Diagnosing Mr. Jefferson: Retrospectives on developmental disabilities at Monticello.

UNCG Author/Contributor (non-UNCG co-authors, if there are any, appear on document)
J. David Smith, Professor, Department Chair (Creator)
The University of North Carolina at Greensboro (UNCG )
Web Site: http://library.uncg.edu/

Abstract: For a number of years, I have been intrigued by what might be termed the retrospective diagnosis of developmental disabilities. In my book Minds Made Feeble: The Myth and Legacy of the Kallikaks (J. Smith, 1985), I expressed amazement that psychologist Henry Goddard in his study of the “good” and “bad” Kallikak families pronounced that a woman who had an illegitimate child in 1776 was “feebleminded.” This was 136 years after the birth of the child. In fact, Goddard diagnosed entire generations of Kallikaks who neither he nor anyone alive at that time had ever seen, let alone tested with even the most rudimentary of diagnostic techniques. Yet when his study was published in 1912, he asserted with confidence that he had found proof of a genetic basis for intellectual disabilities in these families.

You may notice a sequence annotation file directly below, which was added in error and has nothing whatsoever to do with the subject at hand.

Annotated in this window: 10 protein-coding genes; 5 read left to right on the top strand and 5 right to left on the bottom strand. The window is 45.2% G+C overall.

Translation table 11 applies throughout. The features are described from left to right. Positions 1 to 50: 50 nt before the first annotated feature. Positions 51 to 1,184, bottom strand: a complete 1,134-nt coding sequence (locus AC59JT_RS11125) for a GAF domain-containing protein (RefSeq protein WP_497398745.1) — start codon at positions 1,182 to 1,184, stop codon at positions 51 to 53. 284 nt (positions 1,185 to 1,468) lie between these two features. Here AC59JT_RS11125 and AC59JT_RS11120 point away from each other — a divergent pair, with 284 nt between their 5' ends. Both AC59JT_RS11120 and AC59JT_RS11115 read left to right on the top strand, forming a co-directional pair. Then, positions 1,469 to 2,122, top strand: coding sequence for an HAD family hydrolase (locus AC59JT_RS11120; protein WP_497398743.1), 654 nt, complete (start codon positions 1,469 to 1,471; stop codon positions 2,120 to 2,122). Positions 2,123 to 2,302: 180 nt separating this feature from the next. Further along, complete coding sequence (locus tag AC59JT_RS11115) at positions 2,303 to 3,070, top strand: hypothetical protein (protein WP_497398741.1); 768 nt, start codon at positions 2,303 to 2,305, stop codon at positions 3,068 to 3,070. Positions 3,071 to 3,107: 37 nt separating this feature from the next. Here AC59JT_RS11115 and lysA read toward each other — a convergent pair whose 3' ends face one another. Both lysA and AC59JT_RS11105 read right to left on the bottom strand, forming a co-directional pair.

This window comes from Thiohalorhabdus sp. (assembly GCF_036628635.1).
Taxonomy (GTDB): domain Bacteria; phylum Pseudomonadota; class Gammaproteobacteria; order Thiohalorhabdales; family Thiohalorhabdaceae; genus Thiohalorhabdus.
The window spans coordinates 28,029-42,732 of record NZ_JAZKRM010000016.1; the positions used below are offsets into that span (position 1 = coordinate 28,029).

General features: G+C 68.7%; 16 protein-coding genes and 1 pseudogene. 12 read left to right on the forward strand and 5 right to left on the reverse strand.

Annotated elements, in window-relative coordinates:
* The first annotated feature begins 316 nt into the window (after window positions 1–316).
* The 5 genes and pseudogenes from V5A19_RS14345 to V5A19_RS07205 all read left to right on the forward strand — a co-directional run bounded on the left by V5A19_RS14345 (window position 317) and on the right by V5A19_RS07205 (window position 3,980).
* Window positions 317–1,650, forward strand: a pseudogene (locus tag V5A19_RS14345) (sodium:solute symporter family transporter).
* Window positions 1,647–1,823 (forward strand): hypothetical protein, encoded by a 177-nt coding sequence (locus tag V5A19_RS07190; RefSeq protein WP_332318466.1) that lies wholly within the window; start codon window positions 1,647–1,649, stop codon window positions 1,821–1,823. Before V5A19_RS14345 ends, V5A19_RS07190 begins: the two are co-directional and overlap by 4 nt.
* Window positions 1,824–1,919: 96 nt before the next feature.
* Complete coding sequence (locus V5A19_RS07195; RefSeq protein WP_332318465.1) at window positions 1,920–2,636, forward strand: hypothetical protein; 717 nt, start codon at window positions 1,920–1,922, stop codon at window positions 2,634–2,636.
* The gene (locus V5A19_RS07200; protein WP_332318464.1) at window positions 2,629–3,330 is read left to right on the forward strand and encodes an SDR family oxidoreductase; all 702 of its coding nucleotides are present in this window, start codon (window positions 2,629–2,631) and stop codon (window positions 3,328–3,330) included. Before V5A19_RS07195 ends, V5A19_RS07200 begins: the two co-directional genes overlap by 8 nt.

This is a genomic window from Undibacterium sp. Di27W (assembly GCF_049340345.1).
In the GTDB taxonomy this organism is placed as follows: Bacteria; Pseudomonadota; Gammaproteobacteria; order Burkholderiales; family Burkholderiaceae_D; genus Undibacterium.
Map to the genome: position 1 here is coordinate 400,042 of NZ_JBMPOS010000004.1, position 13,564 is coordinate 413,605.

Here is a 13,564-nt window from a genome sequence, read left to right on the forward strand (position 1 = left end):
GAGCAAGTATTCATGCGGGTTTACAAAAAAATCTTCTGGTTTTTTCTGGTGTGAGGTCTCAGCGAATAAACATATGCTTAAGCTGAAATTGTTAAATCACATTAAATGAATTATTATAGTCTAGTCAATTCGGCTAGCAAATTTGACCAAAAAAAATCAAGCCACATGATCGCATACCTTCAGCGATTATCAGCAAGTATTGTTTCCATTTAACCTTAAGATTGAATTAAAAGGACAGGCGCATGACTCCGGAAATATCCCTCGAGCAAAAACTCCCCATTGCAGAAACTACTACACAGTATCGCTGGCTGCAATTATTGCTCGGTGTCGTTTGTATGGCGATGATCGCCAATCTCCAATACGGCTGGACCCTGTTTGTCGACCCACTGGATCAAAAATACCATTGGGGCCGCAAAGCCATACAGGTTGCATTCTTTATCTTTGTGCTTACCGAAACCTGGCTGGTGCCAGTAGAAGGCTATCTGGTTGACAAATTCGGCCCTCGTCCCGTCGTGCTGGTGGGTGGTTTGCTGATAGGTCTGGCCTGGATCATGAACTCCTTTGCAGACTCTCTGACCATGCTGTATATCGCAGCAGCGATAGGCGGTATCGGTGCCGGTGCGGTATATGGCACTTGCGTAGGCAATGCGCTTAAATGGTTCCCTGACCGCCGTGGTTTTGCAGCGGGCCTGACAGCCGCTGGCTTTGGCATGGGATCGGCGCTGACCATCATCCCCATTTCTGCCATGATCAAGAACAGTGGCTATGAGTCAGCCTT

Additional Information

Language: English
Date: 2007
developmental disabilities, diagnosing disabilities, retrospective diagnosis, psychology

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